Yet of all the things that stood out to me as I listened to the harrowing details of the case (both tragic and heroic), there was one thing that really struck me- a beacon of hope and sanity amidst all of the carnage and chaos of the story. What I am referring to is something that has become so second nature to us here in the West that we no longer recognize just how extraordinary and outrageous it is. There has always been a form of justice, even in the most barbaric societies, but it is thanks in large part to our Christian heritage that we have also learned to temper that righteous (and sometimes unrighteous) anger with mercy. Not only was the murderer not gunned down on the spot, but when he was detained and taken into custody, he was given a respect and dignity that he himself had denied others. And as he was placed in a prison cell, special care was taken to make sure that he was separated from the other inmates (there was apparently no shortage of prisoners who wanted to kill him). Furthermore, if you take a look at all of the recent cases of mass murderers, from Jared Loughner in Arizona, to Major Nidal Hasan in Texas, to Anders Breivik in Norway, they all have something in common that goes well beyond their senseless disregard for life... the even more senseless mercy that was shown to each of them. It is a practice rooted in the Gospel, and one which finds its full voice in figures like Augustine and Aquinas in their articulation of Just War Theory; which includes, among other things, the basic notion that God is the author of life, and that one should never directly take a life- unless it is necessary for self defense. Call it crazy, call it reckless, call it ungodly if you like, but do not forget that without this kind of mercy, life would simply be an endless cycle of vengeance and retribution- a state of mind not unlike the aforementioned killers.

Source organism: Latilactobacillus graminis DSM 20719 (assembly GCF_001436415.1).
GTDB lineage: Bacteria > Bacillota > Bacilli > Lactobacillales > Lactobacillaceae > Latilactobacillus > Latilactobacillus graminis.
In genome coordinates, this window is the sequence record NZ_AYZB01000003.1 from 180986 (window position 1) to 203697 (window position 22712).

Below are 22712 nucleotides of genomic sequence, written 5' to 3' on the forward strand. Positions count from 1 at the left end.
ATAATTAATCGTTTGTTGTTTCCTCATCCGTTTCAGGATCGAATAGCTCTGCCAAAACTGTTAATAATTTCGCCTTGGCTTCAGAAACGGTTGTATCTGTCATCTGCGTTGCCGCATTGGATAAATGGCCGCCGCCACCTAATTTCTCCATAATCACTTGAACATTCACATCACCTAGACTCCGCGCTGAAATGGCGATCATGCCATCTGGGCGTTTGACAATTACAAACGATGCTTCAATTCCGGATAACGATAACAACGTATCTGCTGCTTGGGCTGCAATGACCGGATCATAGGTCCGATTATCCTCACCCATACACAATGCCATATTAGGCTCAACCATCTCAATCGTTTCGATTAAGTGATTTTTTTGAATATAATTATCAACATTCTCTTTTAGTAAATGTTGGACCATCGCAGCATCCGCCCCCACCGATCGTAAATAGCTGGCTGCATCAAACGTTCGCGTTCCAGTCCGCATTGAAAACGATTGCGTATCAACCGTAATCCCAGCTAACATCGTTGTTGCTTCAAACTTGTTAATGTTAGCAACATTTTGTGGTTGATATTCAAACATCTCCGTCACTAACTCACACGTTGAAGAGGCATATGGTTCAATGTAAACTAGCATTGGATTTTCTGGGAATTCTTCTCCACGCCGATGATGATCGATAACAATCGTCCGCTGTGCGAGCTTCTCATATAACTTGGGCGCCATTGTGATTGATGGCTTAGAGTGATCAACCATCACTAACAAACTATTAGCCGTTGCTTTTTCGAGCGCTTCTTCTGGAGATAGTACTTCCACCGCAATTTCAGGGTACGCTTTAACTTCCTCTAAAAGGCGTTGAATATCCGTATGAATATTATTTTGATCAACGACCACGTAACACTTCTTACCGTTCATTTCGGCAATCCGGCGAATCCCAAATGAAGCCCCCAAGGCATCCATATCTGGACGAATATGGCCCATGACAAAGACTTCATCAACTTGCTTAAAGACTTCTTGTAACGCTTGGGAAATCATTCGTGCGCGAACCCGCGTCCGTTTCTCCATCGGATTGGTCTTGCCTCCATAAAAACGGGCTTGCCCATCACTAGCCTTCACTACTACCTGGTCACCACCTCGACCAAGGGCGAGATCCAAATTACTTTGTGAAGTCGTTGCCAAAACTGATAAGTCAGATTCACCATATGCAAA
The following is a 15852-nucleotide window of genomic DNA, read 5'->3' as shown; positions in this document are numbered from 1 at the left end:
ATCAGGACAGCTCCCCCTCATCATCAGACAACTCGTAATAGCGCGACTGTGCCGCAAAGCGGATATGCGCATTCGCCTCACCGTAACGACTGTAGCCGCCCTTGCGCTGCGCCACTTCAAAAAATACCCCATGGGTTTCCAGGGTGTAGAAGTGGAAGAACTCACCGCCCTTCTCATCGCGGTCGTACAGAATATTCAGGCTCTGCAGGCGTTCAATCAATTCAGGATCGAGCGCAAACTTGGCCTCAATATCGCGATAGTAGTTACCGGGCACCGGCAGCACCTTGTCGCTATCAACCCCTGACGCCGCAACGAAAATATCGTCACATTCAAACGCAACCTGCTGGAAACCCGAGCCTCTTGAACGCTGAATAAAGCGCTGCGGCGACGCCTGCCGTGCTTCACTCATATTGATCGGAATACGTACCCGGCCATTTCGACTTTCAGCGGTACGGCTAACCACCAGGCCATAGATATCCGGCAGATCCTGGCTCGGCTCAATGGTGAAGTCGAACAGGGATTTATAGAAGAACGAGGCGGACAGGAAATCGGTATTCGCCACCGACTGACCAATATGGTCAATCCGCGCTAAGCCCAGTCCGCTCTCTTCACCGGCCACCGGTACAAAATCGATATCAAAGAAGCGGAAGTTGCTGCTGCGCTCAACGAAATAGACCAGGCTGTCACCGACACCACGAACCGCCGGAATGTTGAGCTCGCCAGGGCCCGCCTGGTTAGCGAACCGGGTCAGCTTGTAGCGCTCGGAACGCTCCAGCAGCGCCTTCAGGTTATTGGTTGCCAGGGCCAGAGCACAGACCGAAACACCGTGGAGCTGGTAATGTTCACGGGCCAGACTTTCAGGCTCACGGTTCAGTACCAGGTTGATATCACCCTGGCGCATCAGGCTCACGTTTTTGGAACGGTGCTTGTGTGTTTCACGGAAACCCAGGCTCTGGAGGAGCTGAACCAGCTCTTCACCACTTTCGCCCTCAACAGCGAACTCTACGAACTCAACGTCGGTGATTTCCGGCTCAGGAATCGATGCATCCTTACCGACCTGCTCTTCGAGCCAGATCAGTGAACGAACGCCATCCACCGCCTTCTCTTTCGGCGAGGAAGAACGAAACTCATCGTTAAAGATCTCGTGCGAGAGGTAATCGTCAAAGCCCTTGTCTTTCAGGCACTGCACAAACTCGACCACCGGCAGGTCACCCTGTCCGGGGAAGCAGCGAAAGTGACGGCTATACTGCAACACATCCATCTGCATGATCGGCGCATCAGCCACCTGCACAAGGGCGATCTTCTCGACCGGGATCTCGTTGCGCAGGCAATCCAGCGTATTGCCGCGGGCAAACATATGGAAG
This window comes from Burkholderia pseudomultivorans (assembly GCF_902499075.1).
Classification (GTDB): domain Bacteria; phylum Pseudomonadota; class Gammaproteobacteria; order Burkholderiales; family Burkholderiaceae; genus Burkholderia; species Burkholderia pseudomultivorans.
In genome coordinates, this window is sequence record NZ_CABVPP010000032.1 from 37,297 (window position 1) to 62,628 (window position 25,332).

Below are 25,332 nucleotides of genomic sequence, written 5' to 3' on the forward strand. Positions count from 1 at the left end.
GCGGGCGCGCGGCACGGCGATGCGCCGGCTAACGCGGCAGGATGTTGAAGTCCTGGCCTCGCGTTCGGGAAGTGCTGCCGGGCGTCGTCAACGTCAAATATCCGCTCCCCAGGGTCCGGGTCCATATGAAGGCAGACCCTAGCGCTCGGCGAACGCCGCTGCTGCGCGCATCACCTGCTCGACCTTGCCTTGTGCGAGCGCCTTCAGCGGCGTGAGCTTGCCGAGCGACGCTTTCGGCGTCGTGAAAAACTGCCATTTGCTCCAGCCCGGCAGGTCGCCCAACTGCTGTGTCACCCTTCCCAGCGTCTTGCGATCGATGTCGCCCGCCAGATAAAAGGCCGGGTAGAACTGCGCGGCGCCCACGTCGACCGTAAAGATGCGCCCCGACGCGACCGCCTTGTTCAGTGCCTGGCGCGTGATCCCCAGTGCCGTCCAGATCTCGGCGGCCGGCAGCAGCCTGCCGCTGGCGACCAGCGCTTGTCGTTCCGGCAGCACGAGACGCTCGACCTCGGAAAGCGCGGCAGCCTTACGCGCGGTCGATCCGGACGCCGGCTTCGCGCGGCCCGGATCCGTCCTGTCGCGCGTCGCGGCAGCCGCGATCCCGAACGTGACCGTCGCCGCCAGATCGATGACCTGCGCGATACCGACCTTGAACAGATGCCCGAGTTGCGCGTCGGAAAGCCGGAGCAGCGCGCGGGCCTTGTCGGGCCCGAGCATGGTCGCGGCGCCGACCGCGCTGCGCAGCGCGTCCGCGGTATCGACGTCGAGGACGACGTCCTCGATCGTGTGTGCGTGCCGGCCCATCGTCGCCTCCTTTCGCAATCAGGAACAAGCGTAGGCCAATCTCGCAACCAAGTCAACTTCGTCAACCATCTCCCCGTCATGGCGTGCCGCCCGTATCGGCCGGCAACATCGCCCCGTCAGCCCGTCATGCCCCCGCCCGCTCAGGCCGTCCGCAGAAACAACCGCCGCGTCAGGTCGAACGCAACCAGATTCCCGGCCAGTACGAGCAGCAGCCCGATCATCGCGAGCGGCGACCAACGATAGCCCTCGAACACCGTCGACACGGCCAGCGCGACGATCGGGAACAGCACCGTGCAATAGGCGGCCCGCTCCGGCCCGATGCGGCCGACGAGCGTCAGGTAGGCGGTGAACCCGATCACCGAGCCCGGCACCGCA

Consequently, there will be a trial for James Holmes, not because we think men like this are innocent, but because we, unlike the Joker, cling to a set of principals, though sometimes in our haste we might prefer to set them aside. All of the evidence will be heard, not because we think there is any question about his guilt, but because we prefer a coherent moral order to a mob rule. Oh, how tempting it would be to throw out restraint and just kill a man like this with our bare hands, and yet even the families of those affected by this tragedy are denied such a privilege. Great care will be taken to ensure that the man's behavior is not the result of some mental illness, a "minor detail" that would be so easy to jettison given the public outcry. Still, we hold firm to our Christian principles, attempting with all of our moral might to create the necessary groundwork wherein justice and mercy may effectively "kiss". It is in some ways a comical form of restraint not unlike the kind that Jesus proposes when he suggests that 'one good slap deserves another.' Nevertheless, it is precisely this kind of mercy and restraint that separates us from the barbarians; this kind of "due process" that prevents us from returning to the type of savagery that was so clearly evident in the shootings in Colorado.
Authors Notes: Let me state for the record that I am not proposing a justice system that blithely looks the other way when there are terrible crimes such as this, for I could say a lot about the kind of "mercy" that allowed Major Nidal Hasan escape the scrutiny of his military superiors, or the type of coddling that Ander Breivik will receive in a Norwegian "prison". The type of mercy of which I speak is real mercy, not stupidity and moral cowardice; mercy that ensures that justice is genuinely served, as opposed to a form of social venting and scapegoating that ultimately seeks to operate under the guise of justice.